Do Not Put Too Much Hope Into The Upcoming Supreme Court Ruling Against Infanticide

Since 1973, Christians have been fighting the legalization of abortion that has resulted in the deaths of tens of millions of unborn babies. Unfortunately, for most of the time, there has been little progress made.

In the last decade, one may note that in some states, there has been a clear opposition to abortion at the same time that abortion became very popular in other states. Many in the south and midwest, for example, immediately opposed abortion or began a strong fight to ban it, while many on the coasts as well as in major metropolitan areas have given special legal protections to abortionists.

As American law has come to function, a single court case can overturn any number of laws written or passed. As such, just as abortion was legalized with a single court case, so it has been to the general delight of pro-life advocates that the U.S. Supreme Court announced Friday it will consider a challenge to a Republican-backed Louisiana law requiring doctors who perform abortions to have admitting privileges at a nearby hospital. The case specifically deals with a Louisiana law from 2014 would close every abortion clinic in the state except for one as it requires abortionists to have admitting privileges at a local hospital.

Earlier this year, the Supreme Court voted 5-4 to block the Louisiana law from going into effect until the case could be adjudicated. Chief Justice John Roberts joined the court’s four liberal justices in the majority, while Kavanaugh wrote in dissent.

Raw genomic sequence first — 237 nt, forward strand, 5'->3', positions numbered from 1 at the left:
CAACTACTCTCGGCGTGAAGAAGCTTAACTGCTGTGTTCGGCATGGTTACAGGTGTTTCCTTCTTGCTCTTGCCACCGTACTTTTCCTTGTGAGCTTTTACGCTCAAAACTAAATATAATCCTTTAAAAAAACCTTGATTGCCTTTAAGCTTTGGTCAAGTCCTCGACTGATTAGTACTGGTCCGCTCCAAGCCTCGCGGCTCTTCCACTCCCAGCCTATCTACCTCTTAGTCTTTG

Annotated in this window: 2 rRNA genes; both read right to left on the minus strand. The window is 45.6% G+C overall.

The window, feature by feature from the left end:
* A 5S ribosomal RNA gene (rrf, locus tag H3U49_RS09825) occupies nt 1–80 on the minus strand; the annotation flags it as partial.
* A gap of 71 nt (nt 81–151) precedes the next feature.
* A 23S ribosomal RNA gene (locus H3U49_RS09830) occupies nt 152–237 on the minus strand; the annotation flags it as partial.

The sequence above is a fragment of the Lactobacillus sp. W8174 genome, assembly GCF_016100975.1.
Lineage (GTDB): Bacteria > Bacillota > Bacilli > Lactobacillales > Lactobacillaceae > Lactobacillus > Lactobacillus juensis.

In 2016, an eight-member Supreme Court struck down provisions of a similar Texas law. In a 5-3 decision, the court concluded that legal demands for abortion providers to have hospital admitting privileges and for abortion clinics to be regulated as surgical centers were an “undue burden” to a woman’s right to an abortion. (source)

The supporters of infanticide are naturally upset with the case, as if upheld by the courts, abortion could significantly be reduced in the state.

Given that Louisiana has a heavy black population, that blacks are the most likely group in the US to get an abortion, and that the abortion industry is a direct source of materials in the form of dead children for the bizarre eugenics and military experiments of Silicon Valley corporations, scientists with Frankensteinesque dreams of creation, and those working on creating the next major biological weapon, an end to abortion is a major interruption in their supply chain as well as a direct business threat to those who profit from trafficking in said dismembered body parts for profit.

It is correct, as many “pro-lifers” have pointed out, that the infanticide lobby does not care about the good will of women at all, and for those who do, especially at the top, it is almost always subjugated to the pursuit of profit.